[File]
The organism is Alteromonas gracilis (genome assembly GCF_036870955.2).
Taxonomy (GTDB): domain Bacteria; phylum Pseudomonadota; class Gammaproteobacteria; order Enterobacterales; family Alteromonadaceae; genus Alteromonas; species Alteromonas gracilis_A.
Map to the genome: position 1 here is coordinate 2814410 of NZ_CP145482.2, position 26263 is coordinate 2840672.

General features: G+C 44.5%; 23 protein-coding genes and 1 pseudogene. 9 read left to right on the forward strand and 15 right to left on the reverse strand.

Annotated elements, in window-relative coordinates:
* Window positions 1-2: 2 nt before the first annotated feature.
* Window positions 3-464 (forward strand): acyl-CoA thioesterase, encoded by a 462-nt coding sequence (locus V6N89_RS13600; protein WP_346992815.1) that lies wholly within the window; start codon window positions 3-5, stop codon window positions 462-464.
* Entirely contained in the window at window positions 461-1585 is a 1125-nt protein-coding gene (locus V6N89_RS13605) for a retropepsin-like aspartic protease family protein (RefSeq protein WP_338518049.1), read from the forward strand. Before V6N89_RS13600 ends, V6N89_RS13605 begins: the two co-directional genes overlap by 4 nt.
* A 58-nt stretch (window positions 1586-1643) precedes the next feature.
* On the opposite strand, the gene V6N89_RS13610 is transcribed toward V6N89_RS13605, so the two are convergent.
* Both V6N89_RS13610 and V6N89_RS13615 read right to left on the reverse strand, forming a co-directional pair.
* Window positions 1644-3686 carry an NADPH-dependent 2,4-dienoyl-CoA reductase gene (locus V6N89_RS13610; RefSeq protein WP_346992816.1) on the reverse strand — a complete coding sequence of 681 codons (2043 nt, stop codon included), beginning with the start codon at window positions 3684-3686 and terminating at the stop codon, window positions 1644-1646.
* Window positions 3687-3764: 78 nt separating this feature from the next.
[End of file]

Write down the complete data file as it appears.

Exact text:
The organism is Alteromonas gracilis (genome assembly GCF_036870955.2).
Taxonomy (GTDB): domain Bacteria; phylum Pseudomonadota; class Gammaproteobacteria; order Enterobacterales; family Alteromonadaceae; genus Alteromonas; species Alteromonas gracilis_A.
Map to the genome: position 1 here is coordinate 2814410 of NZ_CP145482.2, position 26263 is coordinate 2840672.

General features: G+C 44.5%; 23 protein-coding genes and 1 pseudogene. 9 read left to right on the forward strand and 15 right to left on the reverse strand.

Annotated elements, in window-relative coordinates:
* Window positions 1-2: 2 nt before the first annotated feature.
* Window positions 3-464 (forward strand): acyl-CoA thioesterase, encoded by a 462-nt coding sequence (locus V6N89_RS13600; protein WP_346992815.1) that lies wholly within the window; start codon window positions 3-5, stop codon window positions 462-464.
* Entirely contained in the window at window positions 461-1585 is a 1125-nt protein-coding gene (locus V6N89_RS13605) for a retropepsin-like aspartic protease family protein (RefSeq protein WP_338518049.1), read from the forward strand. Before V6N89_RS13600 ends, V6N89_RS13605 begins: the two co-directional genes overlap by 4 nt.
* A 58-nt stretch (window positions 1586-1643) precedes the next feature.
* On the opposite strand, the gene V6N89_RS13610 is transcribed toward V6N89_RS13605, so the two are convergent.
* Both V6N89_RS13610 and V6N89_RS13615 read right to left on the reverse strand, forming a co-directional pair.
* Window positions 1644-3686 carry an NADPH-dependent 2,4-dienoyl-CoA reductase gene (locus V6N89_RS13610; RefSeq protein WP_346992816.1) on the reverse strand — a complete coding sequence of 681 codons (2043 nt, stop codon included), beginning with the start codon at window positions 3684-3686 and terminating at the stop codon, window positions 1644-1646.
* Window positions 3687-3764: 78 nt separating this feature from the next.